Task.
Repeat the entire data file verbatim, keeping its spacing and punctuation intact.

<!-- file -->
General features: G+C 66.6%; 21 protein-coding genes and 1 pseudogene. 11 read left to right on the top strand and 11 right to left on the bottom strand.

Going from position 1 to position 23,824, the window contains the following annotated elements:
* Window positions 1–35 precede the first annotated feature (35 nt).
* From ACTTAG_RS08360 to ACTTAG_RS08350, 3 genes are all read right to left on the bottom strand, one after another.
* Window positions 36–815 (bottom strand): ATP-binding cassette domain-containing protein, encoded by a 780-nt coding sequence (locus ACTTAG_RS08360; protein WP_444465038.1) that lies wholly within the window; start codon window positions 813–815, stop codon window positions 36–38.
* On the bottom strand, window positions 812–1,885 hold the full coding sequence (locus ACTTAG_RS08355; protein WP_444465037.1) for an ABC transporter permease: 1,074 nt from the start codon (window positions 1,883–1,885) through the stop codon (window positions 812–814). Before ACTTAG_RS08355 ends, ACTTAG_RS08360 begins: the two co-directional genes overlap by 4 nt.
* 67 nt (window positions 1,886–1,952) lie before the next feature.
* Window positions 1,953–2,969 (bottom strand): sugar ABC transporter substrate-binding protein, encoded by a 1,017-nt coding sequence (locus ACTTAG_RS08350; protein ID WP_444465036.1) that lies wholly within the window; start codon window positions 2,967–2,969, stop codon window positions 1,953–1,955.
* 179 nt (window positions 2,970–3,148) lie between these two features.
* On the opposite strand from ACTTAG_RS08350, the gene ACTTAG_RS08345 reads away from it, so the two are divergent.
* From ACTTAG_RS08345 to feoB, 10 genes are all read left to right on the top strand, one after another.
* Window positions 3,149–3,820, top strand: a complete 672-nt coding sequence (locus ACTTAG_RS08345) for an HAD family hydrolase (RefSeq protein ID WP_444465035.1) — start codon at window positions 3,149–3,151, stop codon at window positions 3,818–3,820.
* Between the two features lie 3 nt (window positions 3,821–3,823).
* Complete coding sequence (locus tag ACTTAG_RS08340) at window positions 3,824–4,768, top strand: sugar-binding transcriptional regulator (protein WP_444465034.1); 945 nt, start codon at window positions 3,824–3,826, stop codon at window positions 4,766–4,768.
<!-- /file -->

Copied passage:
General features: G+C 66.6%; 21 protein-coding genes and 1 pseudogene. 11 read left to right on the top strand and 11 right to left on the bottom strand.

Going from position 1 to position 23,824, the window contains the following annotated elements:
* Window positions 1–35 precede the first annotated feature (35 nt).
* From ACTTAG_RS08360 to ACTTAG_RS08350, 3 genes are all read right to left on the bottom strand, one after another.
* Window positions 36–815 (bottom strand): ATP-binding cassette domain-containing protein, encoded by a 780-nt coding sequence (locus ACTTAG_RS08360; protein WP_444465038.1) that lies wholly within the window; start codon window positions 813–815, stop codon window positions 36–38.
* On the bottom strand, window positions 812–1,885 hold the full coding sequence (locus ACTTAG_RS08355; protein WP_444465037.1) for an ABC transporter permease: 1,074 nt from the start codon (window positions 1,883–1,885) through the stop codon (window positions 812–814). Before ACTTAG_RS08355 ends, ACTTAG_RS08360 begins: the two co-directional genes overlap by 4 nt.
* 67 nt (window positions 1,886–1,952) lie before the next feature.
* Window positions 1,953–2,969 (bottom strand): sugar ABC transporter substrate-binding protein, encoded by a 1,017-nt coding sequence (locus ACTTAG_RS08350; protein ID WP_444465036.1) that lies wholly within the window; start codon window positions 2,967–2,969, stop codon window positions 1,953–1,955.
* 179 nt (window positions 2,970–3,148) lie between these two features.
* On the opposite strand from ACTTAG_RS08350, the gene ACTTAG_RS08345 reads away from it, so the two are divergent.
* From ACTTAG_RS08345 to feoB, 10 genes are all read left to right on the top strand, one after another.
* Window positions 3,149–3,820, top strand: a complete 672-nt coding sequence (locus ACTTAG_RS08345) for an HAD family hydrolase (RefSeq protein ID WP_444465035.1) — start codon at window positions 3,149–3,151, stop codon at window positions 3,818–3,820.
* Between the two features lie 3 nt (window positions 3,821–3,823).
* Complete coding sequence (locus tag ACTTAG_RS08340) at window positions 3,824–4,768, top strand: sugar-binding transcriptional regulator (protein WP_444465034.1); 945 nt, start codon at window positions 3,824–3,826, stop codon at window positions 4,766–4,768.